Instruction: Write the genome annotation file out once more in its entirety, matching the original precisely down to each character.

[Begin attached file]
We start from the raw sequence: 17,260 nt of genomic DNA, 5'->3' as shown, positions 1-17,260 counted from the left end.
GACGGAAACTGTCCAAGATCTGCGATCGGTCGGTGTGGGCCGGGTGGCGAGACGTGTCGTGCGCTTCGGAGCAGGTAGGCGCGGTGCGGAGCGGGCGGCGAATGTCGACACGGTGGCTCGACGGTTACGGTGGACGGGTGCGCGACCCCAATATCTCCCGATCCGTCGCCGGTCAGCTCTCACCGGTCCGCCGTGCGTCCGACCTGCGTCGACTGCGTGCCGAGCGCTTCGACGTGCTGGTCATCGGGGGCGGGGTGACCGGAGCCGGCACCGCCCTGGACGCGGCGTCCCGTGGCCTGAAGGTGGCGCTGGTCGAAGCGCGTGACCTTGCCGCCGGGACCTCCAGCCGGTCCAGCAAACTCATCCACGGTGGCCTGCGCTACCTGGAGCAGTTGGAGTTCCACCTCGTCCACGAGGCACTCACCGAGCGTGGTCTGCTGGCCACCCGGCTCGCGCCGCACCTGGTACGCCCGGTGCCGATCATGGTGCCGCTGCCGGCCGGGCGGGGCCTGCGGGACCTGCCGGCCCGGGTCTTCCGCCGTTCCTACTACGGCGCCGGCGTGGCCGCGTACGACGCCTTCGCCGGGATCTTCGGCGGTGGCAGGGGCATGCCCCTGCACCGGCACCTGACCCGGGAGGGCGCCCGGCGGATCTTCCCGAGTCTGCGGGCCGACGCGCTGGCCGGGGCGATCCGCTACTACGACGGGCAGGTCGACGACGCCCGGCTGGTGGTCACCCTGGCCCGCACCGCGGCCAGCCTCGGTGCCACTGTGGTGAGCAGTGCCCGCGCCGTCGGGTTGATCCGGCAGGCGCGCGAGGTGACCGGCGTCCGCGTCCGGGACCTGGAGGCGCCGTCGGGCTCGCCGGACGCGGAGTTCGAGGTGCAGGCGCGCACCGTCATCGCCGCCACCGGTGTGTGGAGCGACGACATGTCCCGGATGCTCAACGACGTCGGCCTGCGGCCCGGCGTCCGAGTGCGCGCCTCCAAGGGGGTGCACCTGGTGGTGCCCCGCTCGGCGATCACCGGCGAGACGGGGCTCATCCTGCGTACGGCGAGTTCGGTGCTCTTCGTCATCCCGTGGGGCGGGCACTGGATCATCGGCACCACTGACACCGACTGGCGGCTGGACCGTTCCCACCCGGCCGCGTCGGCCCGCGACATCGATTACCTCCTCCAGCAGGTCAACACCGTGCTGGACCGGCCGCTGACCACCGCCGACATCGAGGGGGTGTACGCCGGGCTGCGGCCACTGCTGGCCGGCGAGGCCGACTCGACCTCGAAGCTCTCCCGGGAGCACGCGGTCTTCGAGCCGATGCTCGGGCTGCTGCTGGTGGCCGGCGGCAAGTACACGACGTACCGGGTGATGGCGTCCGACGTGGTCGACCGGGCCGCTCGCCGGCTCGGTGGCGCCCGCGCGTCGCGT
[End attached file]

We start from the raw sequence: 17,260 nt of genomic DNA, 5'->3' as shown, positions 1-17,260 counted from the left end.
GACGGAAACTGTCCAAGATCTGCGATCGGTCGGTGTGGGCCGGGTGGCGAGACGTGTCGTGCGCTTCGGAGCAGGTAGGCGCGGTGCGGAGCGGGCGGCGAATGTCGACACGGTGGCTCGACGGTTACGGTGGACGGGTGCGCGACCCCAATATCTCCCGATCCGTCGCCGGTCAGCTCTCACCGGTCCGCCGTGCGTCCGACCTGCGTCGACTGCGTGCCGAGCGCTTCGACGTGCTGGTCATCGGGGGCGGGGTGACCGGAGCCGGCACCGCCCTGGACGCGGCGTCCCGTGGCCTGAAGGTGGCGCTGGTCGAAGCGCGTGACCTTGCCGCCGGGACCTCCAGCCGGTCCAGCAAACTCATCCACGGTGGCCTGCGCTACCTGGAGCAGTTGGAGTTCCACCTCGTCCACGAGGCACTCACCGAGCGTGGTCTGCTGGCCACCCGGCTCGCGCCGCACCTGGTACGCCCGGTGCCGATCATGGTGCCGCTGCCGGCCGGGCGGGGCCTGCGGGACCTGCCGGCCCGGGTCTTCCGCCGTTCCTACTACGGCGCCGGCGTGGCCGCGTACGACGCCTTCGCCGGGATCTTCGGCGGTGGCAGGGGCATGCCCCTGCACCGGCACCTGACCCGGGAGGGCGCCCGGCGGATCTTCCCGAGTCTGCGGGCCGACGCGCTGGCCGGGGCGATCCGCTACTACGACGGGCAGGTCGACGACGCCCGGCTGGTGGTCACCCTGGCCCGCACCGCGGCCAGCCTCGGTGCCACTGTGGTGAGCAGTGCCCGCGCCGTCGGGTTGATCCGGCAGGCGCGCGAGGTGACCGGCGTCCGCGTCCGGGACCTGGAGGCGCCGTCGGGCTCGCCGGACGCGGAGTTCGAGGTGCAGGCGCGCACCGTCATCGCCGCCACCGGTGTGTGGAGCGACGACATGTCCCGGATGCTCAACGACGTCGGCCTGCGGCCCGGCGTCCGAGTGCGCGCCTCCAAGGGGGTGCACCTGGTGGTGCCCCGCTCGGCGATCACCGGCGAGACGGGGCTCATCCTGCGTACGGCGAGTTCGGTGCTCTTCGTCATCCCGTGGGGCGGGCACTGGATCATCGGCACCACTGACACCGACTGGCGGCTGGACCGTTCCCACCCGGCCGCGTCGGCCCGCGACATCGATTACCTCCTCCAGCAGGTCAACACCGTGCTGGACCGGCCGCTGACCACCGCCGACATCGAGGGGGTGTACGCCGGGCTGCGGCCACTGCTGGCCGGCGAGGCCGACTCGACCTCGAAGCTCTCCCGGGAGCACGCGGTCTTCGAGCCGATGCTCGGGCTGCTGCTGGTGGCCGGCGGCAAGTACACGACGTACCGGGTGATGGCGTCCGACGTGGTCGACCGGGCCGCTCGCCGGCTCGGTGGCGCCCGCGCGTCGCGT